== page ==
The professional made me go through my cedar chest with the lifetime memory clothes in it, and this is where I drew the line in my own sandy mind. I pretended to agree with her advice and made piles to give away or sell. The satin maternity top my mother made me using a fabric printed with images of Chinese courtesans. All my cowgirl dresses –  small, flowery prints, long to the ankle –  that I bought when I first arrived in Santa Fe from the East. They haven’t fit me since 1997, so, of course, it would be best to let them go – what’s the point? My senior prom dress! White organza, made for me with hand-stitched pearls on the hem and the empire waistline, by a high school mentor (long story). My pink velvet junior prom dress! What’s the point of holding on to these things? They are not even costumes. They don’t fit now and they won’t ever fit me again!! She was so right.

Then we came to The Dress. The most important dress in the world, my world. The dress that is the color of the sea in Bora Bora. The dress I spent the most money on that I had spent on a garment, ever. The dress I bought in Italy, in Venice.

I would not even lie to the professional closet person about it. This dress stays with me. It fit me once; does not fit now; not likely that it will fit me ever again…I do not care!!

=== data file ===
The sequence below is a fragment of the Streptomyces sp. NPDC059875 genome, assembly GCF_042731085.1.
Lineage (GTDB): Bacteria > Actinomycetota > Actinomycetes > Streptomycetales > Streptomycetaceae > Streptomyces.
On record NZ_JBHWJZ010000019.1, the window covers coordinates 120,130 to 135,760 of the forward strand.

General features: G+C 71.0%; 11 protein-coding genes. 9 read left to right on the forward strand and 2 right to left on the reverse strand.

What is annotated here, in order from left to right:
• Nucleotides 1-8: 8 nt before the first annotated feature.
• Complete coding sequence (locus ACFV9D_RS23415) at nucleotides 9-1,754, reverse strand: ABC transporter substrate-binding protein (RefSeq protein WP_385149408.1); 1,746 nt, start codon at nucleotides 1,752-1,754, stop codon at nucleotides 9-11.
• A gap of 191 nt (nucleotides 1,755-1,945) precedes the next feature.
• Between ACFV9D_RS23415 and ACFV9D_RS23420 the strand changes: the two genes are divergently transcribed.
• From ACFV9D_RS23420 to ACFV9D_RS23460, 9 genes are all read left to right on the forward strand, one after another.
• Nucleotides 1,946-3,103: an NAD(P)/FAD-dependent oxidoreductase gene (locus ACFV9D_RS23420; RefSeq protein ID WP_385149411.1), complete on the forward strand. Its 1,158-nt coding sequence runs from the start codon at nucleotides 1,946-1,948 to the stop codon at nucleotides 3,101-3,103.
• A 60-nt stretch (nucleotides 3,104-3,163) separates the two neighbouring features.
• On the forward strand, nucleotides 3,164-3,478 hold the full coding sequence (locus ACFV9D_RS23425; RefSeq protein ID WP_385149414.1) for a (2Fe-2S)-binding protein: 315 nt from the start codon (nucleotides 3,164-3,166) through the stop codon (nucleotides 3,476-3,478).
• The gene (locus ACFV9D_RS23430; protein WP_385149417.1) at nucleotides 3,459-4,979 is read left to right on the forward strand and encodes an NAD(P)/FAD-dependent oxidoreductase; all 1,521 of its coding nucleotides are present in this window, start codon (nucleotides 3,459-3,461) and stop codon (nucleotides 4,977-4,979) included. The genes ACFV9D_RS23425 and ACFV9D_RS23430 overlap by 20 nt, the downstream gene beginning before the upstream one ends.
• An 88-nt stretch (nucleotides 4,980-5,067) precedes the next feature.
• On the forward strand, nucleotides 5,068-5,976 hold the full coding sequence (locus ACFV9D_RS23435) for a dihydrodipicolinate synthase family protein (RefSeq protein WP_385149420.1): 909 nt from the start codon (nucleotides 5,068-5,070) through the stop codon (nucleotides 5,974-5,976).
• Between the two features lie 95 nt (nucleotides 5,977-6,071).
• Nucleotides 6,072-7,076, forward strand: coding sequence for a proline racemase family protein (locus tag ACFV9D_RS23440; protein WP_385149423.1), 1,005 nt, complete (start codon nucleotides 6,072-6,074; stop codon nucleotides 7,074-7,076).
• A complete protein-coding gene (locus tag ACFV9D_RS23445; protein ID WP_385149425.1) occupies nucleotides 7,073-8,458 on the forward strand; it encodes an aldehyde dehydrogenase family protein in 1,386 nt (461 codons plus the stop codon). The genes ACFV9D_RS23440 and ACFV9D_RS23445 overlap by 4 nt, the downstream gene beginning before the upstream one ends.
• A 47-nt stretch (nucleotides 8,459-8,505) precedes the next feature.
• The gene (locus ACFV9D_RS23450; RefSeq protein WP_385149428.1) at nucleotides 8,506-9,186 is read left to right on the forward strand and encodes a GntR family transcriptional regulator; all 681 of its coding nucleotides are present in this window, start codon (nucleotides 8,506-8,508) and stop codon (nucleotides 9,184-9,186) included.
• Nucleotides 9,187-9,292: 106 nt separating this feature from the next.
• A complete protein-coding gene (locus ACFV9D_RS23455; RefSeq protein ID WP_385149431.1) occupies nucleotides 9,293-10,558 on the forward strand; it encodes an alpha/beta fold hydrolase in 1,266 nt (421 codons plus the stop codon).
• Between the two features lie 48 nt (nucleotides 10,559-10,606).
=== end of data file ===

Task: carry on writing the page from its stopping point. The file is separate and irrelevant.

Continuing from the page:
I was traveling alone in Europe and I had never travelled alone. I was there on the scholarship money I’d won upon graduation from the well-endowed Pennsylvania Academy of the Fine Arts. The only string on that prize was that I had to travel for ten weeks anywhere in the world I wanted to go. Everybody should be granted in this way, at least once in a lifetime.

At the time, I was the 31-year-old mother of two young sons. I dropped the boys off at their dad’s house on my way to the airport heading to Paris, first.

I was three weeks into my trip when I spotted the Aqua Dream in a tiny shop on Piazza San Marcos, Venezia, Italia. An angora knit, it fit me like a glove. Long sleeves, a double skirt just to the knees. So incredibly classy, sexy, Italian.

That I bought that dress – and I knew I would buy it the moment I saw it – so beautiful, so expensive, so sensuous – after years of shopping the racks at Goodwill Industries and “don’t be silly” and “where will you wear it” and “what do you need that for” and “later, later, maybe someday”…….. it was a turning point, a landmark.

I’ve worn it a few times. Mostly in the house alone. A few times with a lover. A few times out into the world when I felt very glad to be alive.  If I live long enough to get very frail and I die in one piece, perhaps I can be buried in it.

After the Closet Person left, I waited 3 days, then put all the other life memory clothes back into the cedar chest and the two strong mover guys easily carried it into the truck.

——end——-                                        Copyright 2012  Barbara Mayfield  All rights reserved.

6

Author Blog Hop – “Your Next Big Thing”

Wednesday, March 6th, 2013
From one of my new paintings - write a story that has a magical blue bird in it.

From one of my new paintings – write a story that has a magical blue bird in it.


Barbara Mayfield here. Thanks to author NancyKay Wessman for the invitation to join the Author Blog Hop: “What Is Your Next Big Thing?” interview series.

Who will play Mrs. Iptweet in the film????

The question is answered in my post today on my blog.

 

With links to all the author blog hoppers, and to the stars I intend to book for the movie….

Here’s a wonderful article about Mrs. Iptweet on Children’s Retail today.

0

Letters Written, Not Sent

Friday, February 8th, 2013
Prudy about to smack Oscar

Prudy about to smack Oscar